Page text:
By Christopher Tuckwood, Institute for Cultural Diplomacy.
Hello and thank you for having me as a part of the Symposium, I have to apologize that I haven’t been able to attend in person; unfortunately it just was not possible. Perhaps is appropriate considering the nature of the Sentinel Project and the technology work, and of course the topic of my talk which will be focusing on the aspects of the technology and atrocity prevention. So I still have to say I regret not being able to participate in the Symposium and see what other sort of topics are covered, but hopefully next time I will be able to attend.
That being said I will move on with my talk. It is probably important to start with some points about the Sentinel Project just as background, and since I am not there I don’t know what type of information I’ll be given and I want everyone to know where I am coming from in term of context and work that we do at the Sentinel Project. So I called the Sentinel Project for Genocide prevention, and I should mention that we are broadening our mandate from genocide to include mass atrocity. The mission then has become to actively assist people worldwide whenever they are threatened by mass atrocities.
This mission contains two main pillars: prediction and prevention, which means that our work focuses on the prevention and on the development of early warning capabilities and on the ability to implement prevention measures. Key components of the early warning conclude in preconditions that have been identified as predisposing given society that have genocide or mass atrocities taken place, as well as monitoring genocidal processes. We are also very interested bringing together the quantitative and qualitative approach because these two are complementary rather than mutually exclusive, so the aim of the project is to take different approaches in terms of these two factors. In order to implement all that we have a really diverse team working on expertise in fields such as intelligence gathering, disaster management, engineering, political science, computers, history etc.
Other key factors of this project are incorporating innovative technology and cooperation with threatened communities. Our goal is to work below the state level and we are not interested in targeting states governments. An example of out work is “Eight Base”, which intents to be the world’s largest online platform for free speech, and allows people around the world to come and submit examples of hateful terms or powerful language that they have heard or used, and has an automated scan for social media as Twitter. We also did recently some field work in Kenya where we observed the general elections from this year.
The main body of my talk is built on the role of technology in localized early warning and prevention, and I will focus more on the work we plan to do in the future rather than the work we have done before. We started to move towards a sub-national localized early warning and prevention work, and this is going to be a general trend within our work and I imagine the all our S.O.S projects will start to work this way focusing on sub-national agents, rather than on the entire country. Also, we will focus on geography and chronological factors, and hopefully we will be able to say that one city, town or neighborhood is at risk of atrocity within the next three months, weeks or even days, and this means that we can actually give early warning to threatened zones and people. If this information is shared with them correctly, then they themselves can act correctly to prevent the violence in whatever way is more appropriate for the situation. This might sound as an ambition goal which it is, however the majority of conflicts are interstates and committed by non-state actors and most countries are diverse based, thus it is not enough to have a general knowledge of the country as a whole. Taking the Tana Delta in Kenya as example, where we made a field expertise during the general elections, one of the things that stood out was the misinformation in the area and both national groups see themselves as victims having in the same time misconceptions about the other group. This is why we chose Tana Delta as the ideal testing ground for one of our ideas about localized early warning and prevention, and we chose to focus on misinformation in that area and how it can be countered. So the question then is how do we overcome the challenges in this area. One of our answers would be the technology we have available nowadays to keep the communication between worlds and people, and the ability to talk to anyone in the world instantly. With the help of the internet we will broadcast the early warning in the threatened areas, but we have to careful in the way we do it in order to no exacerbate the potential of violence in those areas, which is a significant risk that have to be taken into account. Therefore, the first steps for this project will be support any resources to set up our mapping system in the Tana Delta and then test the capability to map the misinformation.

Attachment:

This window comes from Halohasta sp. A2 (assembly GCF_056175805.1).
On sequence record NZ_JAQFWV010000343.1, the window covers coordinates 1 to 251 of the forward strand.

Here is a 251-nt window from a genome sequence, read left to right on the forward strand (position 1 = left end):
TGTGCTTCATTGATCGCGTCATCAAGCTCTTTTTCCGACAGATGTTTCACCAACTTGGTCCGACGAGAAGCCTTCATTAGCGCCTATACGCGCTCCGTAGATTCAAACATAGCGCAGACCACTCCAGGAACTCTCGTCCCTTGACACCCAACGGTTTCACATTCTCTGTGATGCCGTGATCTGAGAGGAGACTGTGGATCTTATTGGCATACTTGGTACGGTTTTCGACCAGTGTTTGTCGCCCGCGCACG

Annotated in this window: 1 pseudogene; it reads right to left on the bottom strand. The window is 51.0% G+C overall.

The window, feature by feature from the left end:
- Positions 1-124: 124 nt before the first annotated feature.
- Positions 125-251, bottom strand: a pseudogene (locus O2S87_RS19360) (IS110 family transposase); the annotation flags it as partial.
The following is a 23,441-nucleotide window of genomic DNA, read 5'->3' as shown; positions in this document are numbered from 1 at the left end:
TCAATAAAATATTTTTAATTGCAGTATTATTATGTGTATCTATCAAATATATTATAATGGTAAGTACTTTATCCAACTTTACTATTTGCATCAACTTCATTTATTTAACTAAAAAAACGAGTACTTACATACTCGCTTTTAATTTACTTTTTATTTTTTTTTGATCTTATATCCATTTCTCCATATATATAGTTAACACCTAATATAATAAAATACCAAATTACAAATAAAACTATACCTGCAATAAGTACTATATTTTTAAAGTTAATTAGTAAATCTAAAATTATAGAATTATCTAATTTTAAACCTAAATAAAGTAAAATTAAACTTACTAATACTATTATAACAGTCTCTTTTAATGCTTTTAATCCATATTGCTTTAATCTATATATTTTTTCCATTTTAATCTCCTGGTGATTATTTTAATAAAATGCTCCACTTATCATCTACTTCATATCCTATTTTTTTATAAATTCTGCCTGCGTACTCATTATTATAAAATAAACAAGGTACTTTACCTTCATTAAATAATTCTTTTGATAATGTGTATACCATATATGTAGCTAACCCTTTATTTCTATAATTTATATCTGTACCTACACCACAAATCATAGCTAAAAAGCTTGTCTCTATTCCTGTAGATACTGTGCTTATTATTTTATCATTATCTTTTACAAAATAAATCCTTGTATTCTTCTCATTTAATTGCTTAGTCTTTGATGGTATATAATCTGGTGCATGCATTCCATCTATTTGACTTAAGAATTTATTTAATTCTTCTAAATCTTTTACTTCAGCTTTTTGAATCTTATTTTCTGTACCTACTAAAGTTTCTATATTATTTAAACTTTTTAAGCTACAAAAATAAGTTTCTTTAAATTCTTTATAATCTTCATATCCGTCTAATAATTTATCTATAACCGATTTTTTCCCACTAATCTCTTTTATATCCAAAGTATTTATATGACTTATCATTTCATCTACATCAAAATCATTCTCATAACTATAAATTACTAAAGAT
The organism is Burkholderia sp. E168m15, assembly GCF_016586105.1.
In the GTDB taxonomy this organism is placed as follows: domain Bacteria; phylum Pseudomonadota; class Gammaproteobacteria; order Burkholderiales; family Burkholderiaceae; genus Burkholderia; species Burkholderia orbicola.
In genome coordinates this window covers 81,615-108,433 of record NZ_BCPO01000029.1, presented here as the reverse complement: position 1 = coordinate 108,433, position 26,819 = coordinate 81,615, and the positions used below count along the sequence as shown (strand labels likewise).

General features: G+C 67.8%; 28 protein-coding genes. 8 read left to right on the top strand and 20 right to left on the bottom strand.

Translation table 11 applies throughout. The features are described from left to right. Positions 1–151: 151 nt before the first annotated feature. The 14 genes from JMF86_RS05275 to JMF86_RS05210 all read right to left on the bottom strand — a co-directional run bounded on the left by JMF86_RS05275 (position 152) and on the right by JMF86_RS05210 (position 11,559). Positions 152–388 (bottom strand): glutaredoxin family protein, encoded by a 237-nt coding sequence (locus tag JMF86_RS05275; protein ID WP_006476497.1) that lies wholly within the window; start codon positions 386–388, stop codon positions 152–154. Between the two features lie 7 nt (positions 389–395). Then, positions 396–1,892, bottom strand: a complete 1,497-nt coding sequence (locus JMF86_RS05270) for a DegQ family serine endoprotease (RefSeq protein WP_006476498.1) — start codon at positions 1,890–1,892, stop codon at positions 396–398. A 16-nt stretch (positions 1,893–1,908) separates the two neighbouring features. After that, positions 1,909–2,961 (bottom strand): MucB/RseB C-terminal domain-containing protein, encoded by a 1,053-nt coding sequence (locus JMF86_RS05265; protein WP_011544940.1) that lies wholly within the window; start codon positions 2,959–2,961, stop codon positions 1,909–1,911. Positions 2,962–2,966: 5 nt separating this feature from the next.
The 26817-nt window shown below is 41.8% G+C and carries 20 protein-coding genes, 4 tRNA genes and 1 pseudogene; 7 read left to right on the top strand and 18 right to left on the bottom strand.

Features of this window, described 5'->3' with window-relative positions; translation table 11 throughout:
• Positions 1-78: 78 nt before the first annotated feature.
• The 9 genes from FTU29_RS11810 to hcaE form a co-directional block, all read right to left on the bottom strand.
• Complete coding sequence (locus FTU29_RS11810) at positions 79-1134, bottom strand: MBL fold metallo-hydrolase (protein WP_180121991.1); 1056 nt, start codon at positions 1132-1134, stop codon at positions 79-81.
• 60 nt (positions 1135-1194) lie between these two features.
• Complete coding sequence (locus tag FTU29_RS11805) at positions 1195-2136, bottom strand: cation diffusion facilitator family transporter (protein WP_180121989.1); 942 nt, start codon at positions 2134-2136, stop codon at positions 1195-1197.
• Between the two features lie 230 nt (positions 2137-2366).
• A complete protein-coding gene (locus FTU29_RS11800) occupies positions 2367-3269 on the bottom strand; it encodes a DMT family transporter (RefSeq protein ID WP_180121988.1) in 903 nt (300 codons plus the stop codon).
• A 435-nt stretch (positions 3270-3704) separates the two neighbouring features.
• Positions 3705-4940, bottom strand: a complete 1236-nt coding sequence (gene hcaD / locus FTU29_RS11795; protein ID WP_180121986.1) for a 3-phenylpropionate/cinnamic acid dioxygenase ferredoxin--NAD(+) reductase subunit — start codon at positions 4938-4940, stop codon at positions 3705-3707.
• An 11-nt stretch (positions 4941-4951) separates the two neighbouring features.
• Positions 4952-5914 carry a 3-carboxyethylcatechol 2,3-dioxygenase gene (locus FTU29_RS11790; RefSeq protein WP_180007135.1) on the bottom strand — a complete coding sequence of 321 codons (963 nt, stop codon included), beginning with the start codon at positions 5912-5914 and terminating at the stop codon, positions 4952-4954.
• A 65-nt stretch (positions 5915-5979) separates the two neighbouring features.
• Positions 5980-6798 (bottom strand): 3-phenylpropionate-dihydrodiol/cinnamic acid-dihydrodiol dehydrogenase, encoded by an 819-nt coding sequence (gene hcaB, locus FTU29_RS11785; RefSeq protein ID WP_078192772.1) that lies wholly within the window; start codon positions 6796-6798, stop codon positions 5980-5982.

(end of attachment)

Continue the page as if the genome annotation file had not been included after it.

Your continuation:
Hopefully having given a good introduction in why is important to move from national level down to local level early warning and to include members of threatened communities in it. Lastly, how the technology will help us to save lives by preventing mass atrocities.
So, of course I am not there in person to answer any question that people might have but I encourage you to get in contact if you are interested in what you heard here, if you want to work together or have any questions. Our website is http://www.thesentinelproject.org and please do visit it and my email address is firstname.lastname@example.org, so please do not hesitate to get in contact, we will be happy to hear from you. Thank you very much.